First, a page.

SportsPulse: New England Patriots quarterback Tom Brady on how it feels to lose a Super Bowl, and what he’s focused on heading into Sunday’s game against the Philadelphia Eagles.
USA TODAY Sports
ST. PAUL — As the cesspool that defines Boston sports talk radio dragged Tom Brady’s 5-year-old daughter into the slime last weekend, prompting the New England Patriots quarterback to quickly end his regular Monday morning interview with WEEI’s “Kirk & Callahan” show, one question came to mind.
Why does Brady besmirch himself by appearing on those airwaves in the first place?
If a young weekend host calling Brady’s daughter “a little pissant” is what makes him quit Boston sports radio for good, well, it should do nothing but enhance your opinion of him. But why did it take so long?
In too many markets across the country, sports talk radio has been a safe space for (mostly white) men to engage in the kind of crude misogyny, sophomoric homophobia, veiled racism and downright cruelty that is no longer acceptable in any other setting. But Boston has been more notorious than most for radio hosts who pull one outrageous stunt after another with little consequence to their careers.
When you have hosts who mock the death of Roy Halladay, turn a gorilla escaping a zoo into racist jokes, casually muse about hiring somebody to murder NFL Commissioner Roger Goodell, call Erin Andrews a “gutless bitch,” call Al Horford soft for missing a game due to his wife giving birth, make fun of Jeff Green’s heart surgery and suggest a Red Sox sideline reporter was sleeping with a player, why would anyone who works in that marketplace think there are limits to what you can say and who you can go after?
It should surprise no one that such an incubator of bombast eventually produced someone like 25-year-old Alex Reimer, who went where nobody in the sports talk business should go: to the children.
For his part, Brady was more gracious than he could have been when he got to the podium Monday night at the official media day event. Earlier in the day, he ended the interview by saying, “I’ll obviously evaluate whether I want to come on this show again. I don’t have much to say this morning. Maybe I’ll speak with you guys some other time. Have a good day.”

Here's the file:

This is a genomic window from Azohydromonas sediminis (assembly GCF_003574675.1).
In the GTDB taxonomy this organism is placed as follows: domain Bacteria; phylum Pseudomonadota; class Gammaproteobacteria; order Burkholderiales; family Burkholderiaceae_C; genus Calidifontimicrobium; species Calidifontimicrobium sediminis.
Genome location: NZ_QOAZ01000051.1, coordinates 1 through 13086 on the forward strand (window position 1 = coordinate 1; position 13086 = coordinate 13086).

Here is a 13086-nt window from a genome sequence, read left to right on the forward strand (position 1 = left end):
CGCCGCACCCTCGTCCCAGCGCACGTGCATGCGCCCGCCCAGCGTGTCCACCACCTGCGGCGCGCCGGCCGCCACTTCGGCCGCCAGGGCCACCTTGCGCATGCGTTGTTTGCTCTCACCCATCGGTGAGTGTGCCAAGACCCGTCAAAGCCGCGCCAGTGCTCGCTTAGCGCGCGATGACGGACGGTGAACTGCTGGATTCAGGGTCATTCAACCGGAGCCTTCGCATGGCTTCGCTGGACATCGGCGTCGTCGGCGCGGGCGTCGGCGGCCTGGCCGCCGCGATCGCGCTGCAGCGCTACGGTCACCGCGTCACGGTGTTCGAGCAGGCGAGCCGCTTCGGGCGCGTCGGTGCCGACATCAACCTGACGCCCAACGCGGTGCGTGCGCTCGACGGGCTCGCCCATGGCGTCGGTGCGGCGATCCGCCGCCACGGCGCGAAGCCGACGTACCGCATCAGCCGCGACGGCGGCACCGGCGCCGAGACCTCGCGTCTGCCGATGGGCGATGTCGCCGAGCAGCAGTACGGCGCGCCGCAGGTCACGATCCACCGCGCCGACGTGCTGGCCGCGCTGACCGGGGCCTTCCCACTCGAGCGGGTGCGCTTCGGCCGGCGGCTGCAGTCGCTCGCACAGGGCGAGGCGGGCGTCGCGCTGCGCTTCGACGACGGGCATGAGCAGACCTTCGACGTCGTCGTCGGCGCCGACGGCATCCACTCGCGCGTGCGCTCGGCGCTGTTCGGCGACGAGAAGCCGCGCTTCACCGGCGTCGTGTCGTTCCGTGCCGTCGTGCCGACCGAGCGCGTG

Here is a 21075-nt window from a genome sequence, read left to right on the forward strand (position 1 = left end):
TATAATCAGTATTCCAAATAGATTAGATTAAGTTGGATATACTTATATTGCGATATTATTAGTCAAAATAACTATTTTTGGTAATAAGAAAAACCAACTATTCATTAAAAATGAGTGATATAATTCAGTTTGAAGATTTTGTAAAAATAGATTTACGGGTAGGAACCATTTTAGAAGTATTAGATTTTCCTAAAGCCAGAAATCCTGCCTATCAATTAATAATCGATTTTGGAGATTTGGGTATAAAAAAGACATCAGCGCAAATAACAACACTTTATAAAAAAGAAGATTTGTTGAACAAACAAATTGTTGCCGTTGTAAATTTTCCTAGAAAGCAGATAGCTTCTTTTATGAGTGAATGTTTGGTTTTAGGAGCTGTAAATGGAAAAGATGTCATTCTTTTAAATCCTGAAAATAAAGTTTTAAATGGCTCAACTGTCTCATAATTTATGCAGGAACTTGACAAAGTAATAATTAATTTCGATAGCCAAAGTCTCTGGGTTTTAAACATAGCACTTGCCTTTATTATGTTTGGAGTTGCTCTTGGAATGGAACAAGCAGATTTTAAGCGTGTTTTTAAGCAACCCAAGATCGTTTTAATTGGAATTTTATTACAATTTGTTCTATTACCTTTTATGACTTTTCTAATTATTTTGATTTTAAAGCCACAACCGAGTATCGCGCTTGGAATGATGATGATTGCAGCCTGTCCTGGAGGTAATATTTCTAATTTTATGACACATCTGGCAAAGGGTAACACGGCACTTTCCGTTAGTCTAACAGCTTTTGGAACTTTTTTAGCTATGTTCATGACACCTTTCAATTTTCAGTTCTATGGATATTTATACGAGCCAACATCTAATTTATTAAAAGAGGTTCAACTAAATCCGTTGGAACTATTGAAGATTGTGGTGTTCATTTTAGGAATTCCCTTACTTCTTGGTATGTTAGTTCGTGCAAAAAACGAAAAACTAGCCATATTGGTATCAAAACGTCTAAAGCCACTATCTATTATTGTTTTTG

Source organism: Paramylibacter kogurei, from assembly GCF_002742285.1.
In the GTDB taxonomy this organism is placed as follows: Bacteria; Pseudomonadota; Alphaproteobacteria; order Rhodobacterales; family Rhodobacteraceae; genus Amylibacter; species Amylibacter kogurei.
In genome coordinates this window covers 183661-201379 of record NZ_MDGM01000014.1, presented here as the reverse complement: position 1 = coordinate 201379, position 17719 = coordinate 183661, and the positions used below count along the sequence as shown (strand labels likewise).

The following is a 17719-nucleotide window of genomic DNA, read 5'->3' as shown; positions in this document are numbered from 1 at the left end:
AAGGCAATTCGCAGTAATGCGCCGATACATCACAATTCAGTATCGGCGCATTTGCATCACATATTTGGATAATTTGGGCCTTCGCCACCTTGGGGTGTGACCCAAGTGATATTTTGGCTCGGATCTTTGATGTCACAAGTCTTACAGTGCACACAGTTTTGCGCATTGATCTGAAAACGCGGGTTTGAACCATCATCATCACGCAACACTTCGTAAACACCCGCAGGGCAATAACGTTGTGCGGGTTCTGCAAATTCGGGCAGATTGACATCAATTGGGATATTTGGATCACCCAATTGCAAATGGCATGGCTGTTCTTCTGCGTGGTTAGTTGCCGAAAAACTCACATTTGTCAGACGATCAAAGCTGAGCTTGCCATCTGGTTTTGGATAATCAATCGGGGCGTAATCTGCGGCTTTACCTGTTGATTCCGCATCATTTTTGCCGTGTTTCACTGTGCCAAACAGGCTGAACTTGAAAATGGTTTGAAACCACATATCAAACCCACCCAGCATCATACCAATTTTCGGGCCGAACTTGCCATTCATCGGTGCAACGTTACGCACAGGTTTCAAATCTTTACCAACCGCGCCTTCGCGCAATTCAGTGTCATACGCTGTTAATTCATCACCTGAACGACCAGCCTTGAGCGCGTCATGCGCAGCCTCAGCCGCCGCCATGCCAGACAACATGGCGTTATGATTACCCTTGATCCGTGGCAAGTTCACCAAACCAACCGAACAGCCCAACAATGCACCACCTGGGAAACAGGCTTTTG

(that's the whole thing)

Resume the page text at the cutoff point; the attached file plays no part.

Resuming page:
That, of course, blew it up into a national story. But by the time the Patriots got to the Twin Cities, Brady had seemingly calmed down and, more importantly, made his point.
Instead of crushing someone’s career on the spot, Brady said he didn’t want to see the now-suspended Reimer lose his job.
“We all have careers and we all make mistakes and I mean, I’d hate for someone to have to change their life over something like that,” Brady say. “That was certainly not what he intended.”
There’s good reason for Brady to give the station some benefit of the doubt. Just last week, the Patriots and WEEI’s parent company announced a multi-year (and likely lucrative) contract extension that provides the station interviews with Patriots players on shows throughout the week, including with Brady and coach Bill Belichick.
But aside from the money, why is this a partnership worth saving?
Look, we all know sports talk radio isn’t NPR. It’s largely an audience of men between the ages of 25 and 54, and as a card-carrying member of that group, I can attest that what often entertains us isn’t necessarily sophisticated.
But the brand of sports talk that seems particular to Boston isn’t just blockheaded, it’s downright embarrassing for anyone with a sense of decency. And that should have been obvious long before a radio host made an offhanded remark about a little girl, which is bad but not singularly wretched in the recent history of that station or that market.
Just a couple months ago, in fact, Kirk Minihane — one of the hosts Monday morning — staged a “protest” at the offices of a rival station demanding another host with a history of saying controversial things be fired over the Halladay bit. But Minihane’s joke, of course, was a spoof on protestors themselves as he claimed on camera he was “sexually assaulted” and part of a “movement.”
As with most things on Boston sports talk, it wasn’t funny.
But it’s puzzling why a city with such a long history of dumbing down the discourse in its sports radio culture was turned on its head by what happened Monday and not the dozens of disgraceful incidents before. Sure, even mentioning Brady’s kid in an unfavorable way is crossing a line. But until Monday, how would you have known there even were any lines to cross in Boston?
Outside of New England, hardly anyone paid much attention to Brady’s association with WEEI before Monday. But now that this story has gone national, it’s fair to wonder what took him so long to be offended by what’s on its airwaves.
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